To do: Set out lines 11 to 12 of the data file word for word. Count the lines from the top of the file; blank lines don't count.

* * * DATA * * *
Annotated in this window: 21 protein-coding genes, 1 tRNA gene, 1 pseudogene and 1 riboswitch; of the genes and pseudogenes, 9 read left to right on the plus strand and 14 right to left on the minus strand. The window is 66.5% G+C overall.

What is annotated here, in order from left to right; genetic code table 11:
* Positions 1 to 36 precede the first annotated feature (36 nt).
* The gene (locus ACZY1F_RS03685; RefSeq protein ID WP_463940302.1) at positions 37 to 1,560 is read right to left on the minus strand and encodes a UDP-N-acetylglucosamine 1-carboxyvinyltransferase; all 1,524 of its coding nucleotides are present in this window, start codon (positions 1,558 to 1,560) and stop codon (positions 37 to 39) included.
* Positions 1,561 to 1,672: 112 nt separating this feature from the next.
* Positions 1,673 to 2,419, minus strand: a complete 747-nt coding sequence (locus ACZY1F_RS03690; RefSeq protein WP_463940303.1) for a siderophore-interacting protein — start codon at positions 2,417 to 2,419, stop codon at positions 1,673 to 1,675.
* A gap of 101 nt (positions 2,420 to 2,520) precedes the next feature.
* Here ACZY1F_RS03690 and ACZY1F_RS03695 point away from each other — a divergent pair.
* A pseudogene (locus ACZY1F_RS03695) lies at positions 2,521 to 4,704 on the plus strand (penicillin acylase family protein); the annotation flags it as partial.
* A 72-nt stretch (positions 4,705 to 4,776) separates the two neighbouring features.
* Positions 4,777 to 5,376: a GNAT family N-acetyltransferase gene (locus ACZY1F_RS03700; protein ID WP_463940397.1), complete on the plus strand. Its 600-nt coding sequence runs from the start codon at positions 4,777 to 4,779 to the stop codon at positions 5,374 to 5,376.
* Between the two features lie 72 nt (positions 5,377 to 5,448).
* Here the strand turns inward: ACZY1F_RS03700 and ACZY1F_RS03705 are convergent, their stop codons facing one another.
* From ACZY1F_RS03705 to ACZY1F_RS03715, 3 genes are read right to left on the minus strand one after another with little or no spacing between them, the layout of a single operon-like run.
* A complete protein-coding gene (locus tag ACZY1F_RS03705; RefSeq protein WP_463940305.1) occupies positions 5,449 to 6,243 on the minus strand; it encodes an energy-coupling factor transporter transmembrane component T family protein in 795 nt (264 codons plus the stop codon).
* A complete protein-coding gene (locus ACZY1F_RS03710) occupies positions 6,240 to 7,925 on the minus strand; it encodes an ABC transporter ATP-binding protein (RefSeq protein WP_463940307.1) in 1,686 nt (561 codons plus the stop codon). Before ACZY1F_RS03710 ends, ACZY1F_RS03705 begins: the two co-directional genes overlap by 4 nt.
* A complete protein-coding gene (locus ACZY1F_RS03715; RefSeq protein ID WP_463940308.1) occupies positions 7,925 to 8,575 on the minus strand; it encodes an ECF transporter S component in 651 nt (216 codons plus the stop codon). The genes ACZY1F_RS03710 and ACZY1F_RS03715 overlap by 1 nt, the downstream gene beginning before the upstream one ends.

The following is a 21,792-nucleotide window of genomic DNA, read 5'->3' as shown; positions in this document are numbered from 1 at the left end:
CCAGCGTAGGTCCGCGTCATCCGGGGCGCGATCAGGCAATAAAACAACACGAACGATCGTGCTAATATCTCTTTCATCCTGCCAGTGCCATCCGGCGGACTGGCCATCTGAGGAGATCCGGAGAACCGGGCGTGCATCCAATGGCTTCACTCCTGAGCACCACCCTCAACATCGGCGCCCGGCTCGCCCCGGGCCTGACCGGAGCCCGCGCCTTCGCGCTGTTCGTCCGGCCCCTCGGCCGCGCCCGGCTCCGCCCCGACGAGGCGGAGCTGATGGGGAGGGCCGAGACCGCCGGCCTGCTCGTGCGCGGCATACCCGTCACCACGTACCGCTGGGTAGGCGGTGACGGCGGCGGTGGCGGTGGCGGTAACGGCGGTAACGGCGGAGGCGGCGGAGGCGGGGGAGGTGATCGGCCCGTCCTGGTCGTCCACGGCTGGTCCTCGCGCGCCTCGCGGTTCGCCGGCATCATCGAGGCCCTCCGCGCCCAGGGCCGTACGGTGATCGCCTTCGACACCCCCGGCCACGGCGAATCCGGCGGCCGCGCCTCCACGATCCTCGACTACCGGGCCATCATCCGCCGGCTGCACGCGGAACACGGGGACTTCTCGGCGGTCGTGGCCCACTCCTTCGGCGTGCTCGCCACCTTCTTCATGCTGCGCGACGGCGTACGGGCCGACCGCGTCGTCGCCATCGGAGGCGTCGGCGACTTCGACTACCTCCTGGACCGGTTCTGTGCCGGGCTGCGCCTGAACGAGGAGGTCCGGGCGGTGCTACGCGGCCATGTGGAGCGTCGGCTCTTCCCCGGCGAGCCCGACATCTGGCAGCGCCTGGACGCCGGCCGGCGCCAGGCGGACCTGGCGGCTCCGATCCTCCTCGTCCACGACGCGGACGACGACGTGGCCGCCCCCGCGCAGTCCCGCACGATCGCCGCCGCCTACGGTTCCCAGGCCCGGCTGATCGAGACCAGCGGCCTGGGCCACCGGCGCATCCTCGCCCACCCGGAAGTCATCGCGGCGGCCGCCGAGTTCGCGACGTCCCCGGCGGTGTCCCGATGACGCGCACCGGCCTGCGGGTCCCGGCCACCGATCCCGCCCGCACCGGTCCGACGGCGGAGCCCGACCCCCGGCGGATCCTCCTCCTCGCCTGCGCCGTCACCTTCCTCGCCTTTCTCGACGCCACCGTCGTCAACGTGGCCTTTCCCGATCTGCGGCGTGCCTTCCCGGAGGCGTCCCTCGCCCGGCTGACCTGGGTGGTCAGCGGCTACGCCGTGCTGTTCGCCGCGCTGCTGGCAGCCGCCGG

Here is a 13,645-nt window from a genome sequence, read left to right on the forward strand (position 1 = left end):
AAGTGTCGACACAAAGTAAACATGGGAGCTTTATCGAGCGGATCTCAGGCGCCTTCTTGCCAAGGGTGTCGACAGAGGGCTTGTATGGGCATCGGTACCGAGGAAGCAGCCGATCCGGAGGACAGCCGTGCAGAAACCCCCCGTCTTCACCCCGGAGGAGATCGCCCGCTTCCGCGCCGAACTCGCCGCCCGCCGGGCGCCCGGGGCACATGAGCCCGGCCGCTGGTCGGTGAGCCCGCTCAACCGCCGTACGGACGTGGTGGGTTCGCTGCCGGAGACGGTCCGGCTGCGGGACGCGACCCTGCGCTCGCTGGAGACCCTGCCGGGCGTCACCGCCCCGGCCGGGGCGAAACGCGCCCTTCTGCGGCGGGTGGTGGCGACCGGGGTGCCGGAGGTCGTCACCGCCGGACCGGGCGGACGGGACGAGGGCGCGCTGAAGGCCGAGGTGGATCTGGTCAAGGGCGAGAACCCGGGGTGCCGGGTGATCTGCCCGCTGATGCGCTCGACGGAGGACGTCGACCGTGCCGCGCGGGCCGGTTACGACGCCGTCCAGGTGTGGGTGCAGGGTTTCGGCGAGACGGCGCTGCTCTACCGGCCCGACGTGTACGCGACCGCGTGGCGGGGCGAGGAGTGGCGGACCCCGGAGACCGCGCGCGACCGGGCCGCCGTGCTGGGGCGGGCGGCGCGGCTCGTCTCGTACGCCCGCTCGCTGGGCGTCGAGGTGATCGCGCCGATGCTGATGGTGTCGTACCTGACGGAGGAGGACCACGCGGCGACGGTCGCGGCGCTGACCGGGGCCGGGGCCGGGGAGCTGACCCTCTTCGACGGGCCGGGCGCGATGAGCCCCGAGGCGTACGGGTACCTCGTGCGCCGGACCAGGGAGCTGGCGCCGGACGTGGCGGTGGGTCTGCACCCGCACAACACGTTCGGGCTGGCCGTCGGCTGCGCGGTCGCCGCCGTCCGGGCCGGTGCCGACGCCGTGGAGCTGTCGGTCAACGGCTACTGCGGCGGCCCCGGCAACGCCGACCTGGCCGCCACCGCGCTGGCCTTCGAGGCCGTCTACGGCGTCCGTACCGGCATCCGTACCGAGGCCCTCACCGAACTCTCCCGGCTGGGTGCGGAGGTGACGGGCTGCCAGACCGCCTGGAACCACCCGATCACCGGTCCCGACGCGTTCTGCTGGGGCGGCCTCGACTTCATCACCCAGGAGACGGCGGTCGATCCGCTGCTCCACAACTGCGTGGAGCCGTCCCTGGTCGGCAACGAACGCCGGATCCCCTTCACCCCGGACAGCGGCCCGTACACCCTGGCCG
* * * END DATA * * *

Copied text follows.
* Positions 4,777 to 5,376: a GNAT family N-acetyltransferase gene (locus ACZY1F_RS03700; protein ID WP_463940397.1), complete on the plus strand. Its 600-nt coding sequence runs from the start codon at positions 4,777 to 4,779 to the stop codon at positions 5,374 to 5,376.
* Between the two features lie 72 nt (positions 5,377 to 5,448).